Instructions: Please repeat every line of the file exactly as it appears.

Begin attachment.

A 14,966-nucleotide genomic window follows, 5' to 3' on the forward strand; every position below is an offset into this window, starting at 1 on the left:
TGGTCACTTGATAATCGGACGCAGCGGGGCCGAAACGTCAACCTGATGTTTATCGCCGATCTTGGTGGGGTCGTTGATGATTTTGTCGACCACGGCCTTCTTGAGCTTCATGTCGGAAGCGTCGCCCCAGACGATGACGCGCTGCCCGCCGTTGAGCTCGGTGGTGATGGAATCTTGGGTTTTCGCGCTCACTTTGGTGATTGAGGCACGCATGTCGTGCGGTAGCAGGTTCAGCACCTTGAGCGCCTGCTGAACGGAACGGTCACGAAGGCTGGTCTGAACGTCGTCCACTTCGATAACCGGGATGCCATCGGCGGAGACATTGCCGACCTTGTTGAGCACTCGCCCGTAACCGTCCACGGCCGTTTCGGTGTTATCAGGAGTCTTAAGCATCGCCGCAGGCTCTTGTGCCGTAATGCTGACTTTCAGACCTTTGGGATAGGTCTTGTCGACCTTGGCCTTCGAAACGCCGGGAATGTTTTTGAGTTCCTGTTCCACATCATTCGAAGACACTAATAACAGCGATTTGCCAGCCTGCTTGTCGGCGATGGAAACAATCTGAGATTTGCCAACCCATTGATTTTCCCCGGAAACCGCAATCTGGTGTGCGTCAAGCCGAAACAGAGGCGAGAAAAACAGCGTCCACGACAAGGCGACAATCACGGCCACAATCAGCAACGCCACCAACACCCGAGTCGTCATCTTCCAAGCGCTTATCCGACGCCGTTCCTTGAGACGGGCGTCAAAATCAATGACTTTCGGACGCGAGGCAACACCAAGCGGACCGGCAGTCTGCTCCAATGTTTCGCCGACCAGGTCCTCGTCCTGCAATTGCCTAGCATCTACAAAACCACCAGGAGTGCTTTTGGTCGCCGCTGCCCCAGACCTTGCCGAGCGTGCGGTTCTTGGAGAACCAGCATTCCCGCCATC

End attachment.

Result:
A 14,966-nucleotide genomic window follows, 5' to 3' on the forward strand; every position below is an offset into this window, starting at 1 on the left:
TGGTCACTTGATAATCGGACGCAGCGGGGCCGAAACGTCAACCTGATGTTTATCGCCGATCTTGGTGGGGTCGTTGATGATTTTGTCGACCACGGCCTTCTTGAGCTTCATGTCGGAAGCGTCGCCCCAGACGATGACGCGCTGCCCGCCGTTGAGCTCGGTGGTGATGGAATCTTGGGTTTTCGCGCTCACTTTGGTGATTGAGGCACGCATGTCGTGCGGTAGCAGGTTCAGCACCTTGAGCGCCTGCTGAACGGAACGGTCACGAAGGCTGGTCTGAACGTCGTCCACTTCGATAACCGGGATGCCATCGGCGGAGACATTGCCGACCTTGTTGAGCACTCGCCCGTAACCGTCCACGGCCGTTTCGGTGTTATCAGGAGTCTTAAGCATCGCCGCAGGCTCTTGTGCCGTAATGCTGACTTTCAGACCTTTGGGATAGGTCTTGTCGACCTTGGCCTTCGAAACGCCGGGAATGTTTTTGAGTTCCTGTTCCACATCATTCGAAGACACTAATAACAGCGATTTGCCAGCCTGCTTGTCGGCGATGGAAACAATCTGAGATTTGCCAACCCATTGATTTTCCCCGGAAACCGCAATCTGGTGTGCGTCAAGCCGAAACAGAGGCGAGAAAAACAGCGTCCACGACAAGGCGACAATCACGGCCACAATCAGCAACGCCACCAACACCCGAGTCGTCATCTTCCAAGCGCTTATCCGACGCCGTTCCTTGAGACGGGCGTCAAAATCAATGACTTTCGGACGCGAGGCAACACCAAGCGGACCGGCAGTCTGCTCCAATGTTTCGCCGACCAGGTCCTCGTCCTGCAATTGCCTAGCATCTACAAAACCACCAGGAGTGCTTTTGGTCGCCGCTGCCCCAGACCTTGCCGAGCGTGCGGTTCTTGGAGAACCAGCATTCCCGCCATC